Pregnancy can be an exciting time in a woman's life, but what if she becomes ill and requires antibiotics? Is it safe to take antibiotics during pregnancy, and do they have any effect on the developing baby?
Learn when antibiotics may be used safely during pregnancy to fight infections and what types of antibiotics are typically recommended.
Why Might You Need Antibiotics During Pregnancy?
A dentist may prescribe antibiotics under several conditions, as an article in the International Dental Journal describes, including:
- If a patient has an odontogenic infection inside a tooth, such as a dental abscess
- If a patient has a non-odontogenic infection, such as a salivary gland infection
- If a patient scheduled to undergo dental treatment is at high risk of developing infective endocarditis, a type of heart infection
Dentists prescribe antibiotics carefully, as inappropriate use of antibiotics can lead to drug-resistant bacteria. Additionally, taking antibiotics can cause severe side effects in certain situations. If a pregnant woman has any of the conditions listed above, her dental and medical providers should work together to determine the best treatment plan.
It is generally safe to perform dental work on pregnant patients, according to the Mayo Clinic. In particular, if a pregnant woman has severe oral pain or swelling, it's important to see a dentist immediately and take any medications as directed. Not treating an infection during pregnancy can have serious consequences that outweigh the possible risks of taking antibiotics during pregnancy. For this reason, you should always discuss any health concerns you have — oral or otherwise — with your doctor or dental care provider.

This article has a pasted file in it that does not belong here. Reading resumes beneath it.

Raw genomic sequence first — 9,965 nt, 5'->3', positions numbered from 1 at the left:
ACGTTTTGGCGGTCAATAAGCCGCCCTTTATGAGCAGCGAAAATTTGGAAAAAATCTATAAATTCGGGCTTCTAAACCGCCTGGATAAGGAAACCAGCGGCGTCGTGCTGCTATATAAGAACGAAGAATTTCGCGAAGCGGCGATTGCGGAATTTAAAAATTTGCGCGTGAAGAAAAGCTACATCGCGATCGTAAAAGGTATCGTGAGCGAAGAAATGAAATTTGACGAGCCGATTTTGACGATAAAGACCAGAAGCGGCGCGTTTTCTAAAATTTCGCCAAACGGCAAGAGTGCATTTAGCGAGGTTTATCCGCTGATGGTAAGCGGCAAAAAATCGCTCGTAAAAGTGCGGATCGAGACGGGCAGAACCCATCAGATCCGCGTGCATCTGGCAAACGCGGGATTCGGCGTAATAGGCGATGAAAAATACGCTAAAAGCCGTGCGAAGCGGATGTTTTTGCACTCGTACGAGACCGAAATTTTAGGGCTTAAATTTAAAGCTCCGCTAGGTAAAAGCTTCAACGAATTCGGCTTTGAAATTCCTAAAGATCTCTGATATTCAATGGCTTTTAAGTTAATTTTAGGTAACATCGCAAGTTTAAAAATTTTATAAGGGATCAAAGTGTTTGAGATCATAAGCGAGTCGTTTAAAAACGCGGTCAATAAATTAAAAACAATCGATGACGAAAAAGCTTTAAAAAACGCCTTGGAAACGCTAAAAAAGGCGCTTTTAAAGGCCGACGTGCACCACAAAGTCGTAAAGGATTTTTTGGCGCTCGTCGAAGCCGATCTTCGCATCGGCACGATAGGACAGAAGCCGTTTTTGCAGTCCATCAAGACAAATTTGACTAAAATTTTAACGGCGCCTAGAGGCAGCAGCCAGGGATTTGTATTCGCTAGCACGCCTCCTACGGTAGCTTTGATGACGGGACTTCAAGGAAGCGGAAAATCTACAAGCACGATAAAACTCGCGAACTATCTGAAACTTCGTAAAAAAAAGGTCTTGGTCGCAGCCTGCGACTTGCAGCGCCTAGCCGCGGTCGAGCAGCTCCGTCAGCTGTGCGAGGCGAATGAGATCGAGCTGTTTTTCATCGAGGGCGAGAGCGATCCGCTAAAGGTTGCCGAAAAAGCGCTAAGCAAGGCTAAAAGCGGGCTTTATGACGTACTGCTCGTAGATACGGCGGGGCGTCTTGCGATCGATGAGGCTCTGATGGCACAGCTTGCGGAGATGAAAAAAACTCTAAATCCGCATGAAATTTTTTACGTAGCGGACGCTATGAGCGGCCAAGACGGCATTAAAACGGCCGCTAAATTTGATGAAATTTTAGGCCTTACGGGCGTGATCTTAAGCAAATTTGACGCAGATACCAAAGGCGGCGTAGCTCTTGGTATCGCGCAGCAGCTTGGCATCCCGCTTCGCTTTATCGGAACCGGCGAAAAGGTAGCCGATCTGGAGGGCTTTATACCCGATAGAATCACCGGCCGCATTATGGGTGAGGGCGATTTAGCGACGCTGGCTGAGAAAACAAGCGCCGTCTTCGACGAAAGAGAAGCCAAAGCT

Which Antibiotics Are Safe?
According to the Mayo Clinic, the following antibiotics are safe to take during pregnancy:
- Cephalosporins, including cefaclor and cephalexin
- Penicillins, including amoxicillin and ampicillin
Risks of Taking Antibiotics During Pregnancy
Experts believe some antibiotics are believed to have risks if taken during pregnancy.
The Mayo Clinic mentions how tetracyclines can discolor a developing baby's teeth and are, therefore, not recommended for use after the 15th week of pregnancy. Tetracyclines are broad-spectrum antibiotics which are deposited within forming teeth and may cause gray staining, as an article in the Journal of Clinical and Experimental Dentistry describes. This staining can be severe and may require invasive dental treatment in the future, such as bleaching, veneers or crowns, to remedy. An alternative antibiotic should be prescribed during pregnancy whenever possible.
There has also been some suggestion that macrolide antibiotics can increase the risk of cerebral palsy or epilepsy in a newborn when they are taken during pregnancy, according to research in PLOS ONE. These antibiotics, apart from erythromycin, should only be prescribed when there is no alternative and after consulting with a specialist, according to the NHS.
Just because some antibiotics are not recommended during pregnancy doesn't mean that all antibiotics are unsafe. Your dentist will prescribe the safest antibiotics during pregnancy at the safest dosage. If you have concerns regarding medications you are prescribed during pregnancy, you should discuss these with your doctor or dentist.